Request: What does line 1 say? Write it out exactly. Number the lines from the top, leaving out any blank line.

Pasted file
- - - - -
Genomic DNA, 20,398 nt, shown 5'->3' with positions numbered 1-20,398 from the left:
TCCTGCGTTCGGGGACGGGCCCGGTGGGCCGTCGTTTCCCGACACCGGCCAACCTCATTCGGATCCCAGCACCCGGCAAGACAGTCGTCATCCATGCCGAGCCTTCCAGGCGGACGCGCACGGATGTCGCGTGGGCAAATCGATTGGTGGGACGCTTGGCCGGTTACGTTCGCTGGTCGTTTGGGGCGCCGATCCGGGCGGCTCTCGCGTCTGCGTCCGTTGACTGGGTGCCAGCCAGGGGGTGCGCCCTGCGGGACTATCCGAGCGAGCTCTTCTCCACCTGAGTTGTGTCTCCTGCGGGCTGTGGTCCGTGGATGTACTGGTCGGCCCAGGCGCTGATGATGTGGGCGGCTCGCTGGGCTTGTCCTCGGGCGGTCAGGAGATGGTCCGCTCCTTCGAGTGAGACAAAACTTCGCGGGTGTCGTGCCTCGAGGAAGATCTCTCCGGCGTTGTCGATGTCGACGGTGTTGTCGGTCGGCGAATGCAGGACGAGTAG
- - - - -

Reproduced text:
Genomic DNA, 20,398 nt, shown 5'->3' with positions numbered 1-20,398 from the left: